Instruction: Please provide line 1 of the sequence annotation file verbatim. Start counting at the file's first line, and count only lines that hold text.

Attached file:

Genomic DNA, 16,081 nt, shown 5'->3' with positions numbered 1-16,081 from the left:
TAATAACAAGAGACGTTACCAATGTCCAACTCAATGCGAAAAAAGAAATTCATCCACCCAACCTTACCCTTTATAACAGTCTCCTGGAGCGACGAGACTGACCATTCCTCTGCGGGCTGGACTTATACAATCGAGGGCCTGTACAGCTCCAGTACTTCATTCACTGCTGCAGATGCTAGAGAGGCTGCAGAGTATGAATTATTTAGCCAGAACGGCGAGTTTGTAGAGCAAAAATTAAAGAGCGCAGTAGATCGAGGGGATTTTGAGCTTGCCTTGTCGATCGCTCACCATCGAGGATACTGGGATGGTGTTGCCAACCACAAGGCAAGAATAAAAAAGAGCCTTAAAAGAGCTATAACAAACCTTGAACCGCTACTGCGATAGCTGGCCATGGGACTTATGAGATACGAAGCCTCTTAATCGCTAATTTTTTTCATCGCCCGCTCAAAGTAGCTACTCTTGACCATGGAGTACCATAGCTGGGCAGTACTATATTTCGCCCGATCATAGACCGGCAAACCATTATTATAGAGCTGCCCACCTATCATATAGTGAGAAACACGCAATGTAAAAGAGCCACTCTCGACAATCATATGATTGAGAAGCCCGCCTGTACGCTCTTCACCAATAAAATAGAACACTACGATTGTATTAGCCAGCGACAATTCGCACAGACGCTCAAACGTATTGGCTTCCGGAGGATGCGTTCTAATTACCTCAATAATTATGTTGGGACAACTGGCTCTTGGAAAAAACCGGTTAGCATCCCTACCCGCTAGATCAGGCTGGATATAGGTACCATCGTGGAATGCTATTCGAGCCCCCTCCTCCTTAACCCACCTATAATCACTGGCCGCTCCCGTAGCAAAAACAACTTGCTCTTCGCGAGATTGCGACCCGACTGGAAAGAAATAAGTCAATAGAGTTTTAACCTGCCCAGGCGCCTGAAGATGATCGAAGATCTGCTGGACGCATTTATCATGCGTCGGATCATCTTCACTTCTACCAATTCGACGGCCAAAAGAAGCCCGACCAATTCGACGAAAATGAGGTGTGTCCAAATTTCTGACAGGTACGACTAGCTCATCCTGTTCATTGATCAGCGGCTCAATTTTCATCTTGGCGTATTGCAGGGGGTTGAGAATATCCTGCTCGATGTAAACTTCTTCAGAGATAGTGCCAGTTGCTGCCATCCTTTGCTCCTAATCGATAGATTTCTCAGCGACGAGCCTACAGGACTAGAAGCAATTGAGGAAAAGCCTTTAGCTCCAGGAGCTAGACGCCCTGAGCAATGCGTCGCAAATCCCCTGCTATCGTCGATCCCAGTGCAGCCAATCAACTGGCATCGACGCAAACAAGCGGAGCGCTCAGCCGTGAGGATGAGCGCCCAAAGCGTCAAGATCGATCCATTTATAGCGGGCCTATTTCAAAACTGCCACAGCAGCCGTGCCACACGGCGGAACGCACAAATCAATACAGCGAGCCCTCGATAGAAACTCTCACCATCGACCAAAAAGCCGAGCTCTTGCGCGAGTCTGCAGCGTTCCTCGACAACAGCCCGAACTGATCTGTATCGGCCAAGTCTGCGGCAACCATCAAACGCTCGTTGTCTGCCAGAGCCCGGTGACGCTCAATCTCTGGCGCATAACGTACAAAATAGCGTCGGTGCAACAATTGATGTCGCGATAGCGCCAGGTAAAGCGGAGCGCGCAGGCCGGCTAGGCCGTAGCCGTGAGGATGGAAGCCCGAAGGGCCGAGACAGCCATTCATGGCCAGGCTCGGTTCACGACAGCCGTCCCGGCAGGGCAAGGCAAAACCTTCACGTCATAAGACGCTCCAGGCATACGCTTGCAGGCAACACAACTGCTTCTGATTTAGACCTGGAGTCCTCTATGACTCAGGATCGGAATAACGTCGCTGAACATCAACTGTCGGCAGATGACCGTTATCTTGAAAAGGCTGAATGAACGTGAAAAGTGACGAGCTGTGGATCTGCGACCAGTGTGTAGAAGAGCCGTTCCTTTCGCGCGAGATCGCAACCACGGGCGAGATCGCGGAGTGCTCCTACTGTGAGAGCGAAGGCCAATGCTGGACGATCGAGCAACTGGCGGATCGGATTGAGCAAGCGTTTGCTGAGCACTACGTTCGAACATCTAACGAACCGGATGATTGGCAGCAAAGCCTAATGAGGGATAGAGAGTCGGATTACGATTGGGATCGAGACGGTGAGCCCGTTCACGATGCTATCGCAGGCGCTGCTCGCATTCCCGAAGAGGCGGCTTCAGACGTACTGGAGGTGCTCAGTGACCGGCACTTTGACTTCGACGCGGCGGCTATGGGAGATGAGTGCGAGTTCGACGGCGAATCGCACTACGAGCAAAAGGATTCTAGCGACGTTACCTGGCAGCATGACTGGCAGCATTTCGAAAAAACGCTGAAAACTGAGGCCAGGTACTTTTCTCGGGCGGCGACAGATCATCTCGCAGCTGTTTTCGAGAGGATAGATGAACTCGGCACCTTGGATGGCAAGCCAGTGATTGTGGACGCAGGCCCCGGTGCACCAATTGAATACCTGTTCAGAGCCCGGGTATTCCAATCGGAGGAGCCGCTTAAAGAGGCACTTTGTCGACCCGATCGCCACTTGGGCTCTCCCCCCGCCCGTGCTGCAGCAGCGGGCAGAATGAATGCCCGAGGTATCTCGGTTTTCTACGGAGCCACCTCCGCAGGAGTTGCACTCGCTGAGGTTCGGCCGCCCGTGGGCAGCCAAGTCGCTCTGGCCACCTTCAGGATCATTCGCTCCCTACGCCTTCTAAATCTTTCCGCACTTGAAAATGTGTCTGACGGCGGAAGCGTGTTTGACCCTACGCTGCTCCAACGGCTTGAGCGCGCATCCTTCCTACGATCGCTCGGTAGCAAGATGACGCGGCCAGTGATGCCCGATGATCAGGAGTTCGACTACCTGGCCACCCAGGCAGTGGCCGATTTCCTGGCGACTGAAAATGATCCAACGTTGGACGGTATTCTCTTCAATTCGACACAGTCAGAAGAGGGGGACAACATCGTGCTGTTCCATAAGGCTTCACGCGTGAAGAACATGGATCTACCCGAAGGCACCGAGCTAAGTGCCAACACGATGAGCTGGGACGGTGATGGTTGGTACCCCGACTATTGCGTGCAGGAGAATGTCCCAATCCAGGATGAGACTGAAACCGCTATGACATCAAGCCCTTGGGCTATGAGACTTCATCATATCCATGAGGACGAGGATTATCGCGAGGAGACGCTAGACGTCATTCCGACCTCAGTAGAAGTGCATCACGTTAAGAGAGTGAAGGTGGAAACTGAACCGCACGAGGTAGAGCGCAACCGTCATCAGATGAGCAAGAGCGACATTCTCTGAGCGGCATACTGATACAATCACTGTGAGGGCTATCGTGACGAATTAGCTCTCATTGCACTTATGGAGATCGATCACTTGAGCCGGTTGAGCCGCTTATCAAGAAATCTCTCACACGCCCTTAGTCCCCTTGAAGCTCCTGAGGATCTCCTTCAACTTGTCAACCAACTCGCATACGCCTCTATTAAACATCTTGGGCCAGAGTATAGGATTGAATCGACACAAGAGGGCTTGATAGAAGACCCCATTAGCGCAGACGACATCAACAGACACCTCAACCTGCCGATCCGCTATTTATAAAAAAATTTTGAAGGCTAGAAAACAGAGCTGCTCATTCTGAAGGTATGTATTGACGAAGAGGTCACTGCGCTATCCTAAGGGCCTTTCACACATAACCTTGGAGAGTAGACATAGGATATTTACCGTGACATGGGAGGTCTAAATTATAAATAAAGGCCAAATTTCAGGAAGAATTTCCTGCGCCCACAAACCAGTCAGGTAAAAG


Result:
Genomic DNA, 16,081 nt, shown 5'->3' with positions numbered 1-16,081 from the left: